Society may feel failure is a negative, but we’re learning what a blessing failure can truly be.
Resident Debbie Tremel. Originally published 2015
So we’ve been living up on the hill for about a month now and it’s shifted my relationship with “need”. We are far from living fully primitively yet but that doesn’t prevent “need” from becoming apparent. For example, Indiana has had the rainiest summer and fall on record. With the rich soil and leaf cover the ground and cover stay incredibly wet. When you’re only using fire for cooking, this makes it challenging. Without a shelter, it’s almost impossible to have completely dry wood so keeping a fire hot enough to cook is almost always a challenge. So the question becomes, do I need hot food? Well, when we had volunteers here who worked hard all day and need a hot supper, the answer was definitely “yes”. You have to use your skills to make sure you take care of the community and the need is very real. Other times when I’ve been alone, I can make another choice.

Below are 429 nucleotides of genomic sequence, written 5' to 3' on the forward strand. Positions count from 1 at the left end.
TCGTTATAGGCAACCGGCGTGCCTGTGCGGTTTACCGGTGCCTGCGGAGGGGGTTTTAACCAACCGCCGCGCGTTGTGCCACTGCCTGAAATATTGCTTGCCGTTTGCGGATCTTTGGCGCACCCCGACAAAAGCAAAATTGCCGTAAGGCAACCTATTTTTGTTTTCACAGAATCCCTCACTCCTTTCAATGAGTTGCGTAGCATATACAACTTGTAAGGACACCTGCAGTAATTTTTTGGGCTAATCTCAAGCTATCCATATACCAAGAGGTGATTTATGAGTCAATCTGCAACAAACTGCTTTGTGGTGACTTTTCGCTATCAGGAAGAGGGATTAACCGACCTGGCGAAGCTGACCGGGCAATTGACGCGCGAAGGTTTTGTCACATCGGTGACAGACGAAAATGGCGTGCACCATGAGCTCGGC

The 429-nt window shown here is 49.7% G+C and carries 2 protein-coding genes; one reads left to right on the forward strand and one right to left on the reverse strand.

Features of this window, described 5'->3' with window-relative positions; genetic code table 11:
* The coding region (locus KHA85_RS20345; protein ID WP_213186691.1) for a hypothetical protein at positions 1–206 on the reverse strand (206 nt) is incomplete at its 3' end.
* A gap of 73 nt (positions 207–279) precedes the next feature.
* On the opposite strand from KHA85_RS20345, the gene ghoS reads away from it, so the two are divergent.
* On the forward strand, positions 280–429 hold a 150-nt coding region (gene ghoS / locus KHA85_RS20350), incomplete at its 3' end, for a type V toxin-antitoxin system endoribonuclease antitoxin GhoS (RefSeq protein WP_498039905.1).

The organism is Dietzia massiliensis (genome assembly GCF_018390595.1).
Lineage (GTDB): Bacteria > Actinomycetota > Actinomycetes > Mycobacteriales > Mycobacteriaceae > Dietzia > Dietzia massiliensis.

The need to finish a shelter is also very apparent. Not only is there rain, but the nights are getting colder. Yet there is only so much you can complete in a day. As I’ve worked on thatching my shelter I’ve realized how long it will take just to complete this task. Then trying to balance this with the need to deal with the administration of the organization, fundraising and getting essentials such as food and you have to weigh the most urgent needs. We received some fresh vegetables and need to build a root cellar for some, but others such as the summer squash, won’t last even in that. This wonderful food began to rot so the highest need was to figure how to preserve this valuable food that was gifted to us. So I created a drying rack and am experimenting with how well the squash will dry without full sun and in cooler temperatures. Fortunately it seems to be drying okay in the first couple days…and then it rained again this morning, so we’ll see how it’s fairing.
Need has driven what has to made first priority. It’s inspired creativity and experimentation which is one very enjoyable part of this experience. It’s also highlighted where skills need to be improved to make sure we can accomplish what is necessary. Often what we “want” has to be set aside so that we can focus on what we “need”. Trying to plan your day is almost amusing as each day seems to present a new need. Although it can be a challenge, it is also a very positive experience and brings life to a very vibrant place. It takes you to a place of letting go of control and to opening yourself to what is present. It creates an openness as you step into a place of patience and surrender to the moment, just taking care of what is needed.
Resident Debbie Tremel. Originally published 2014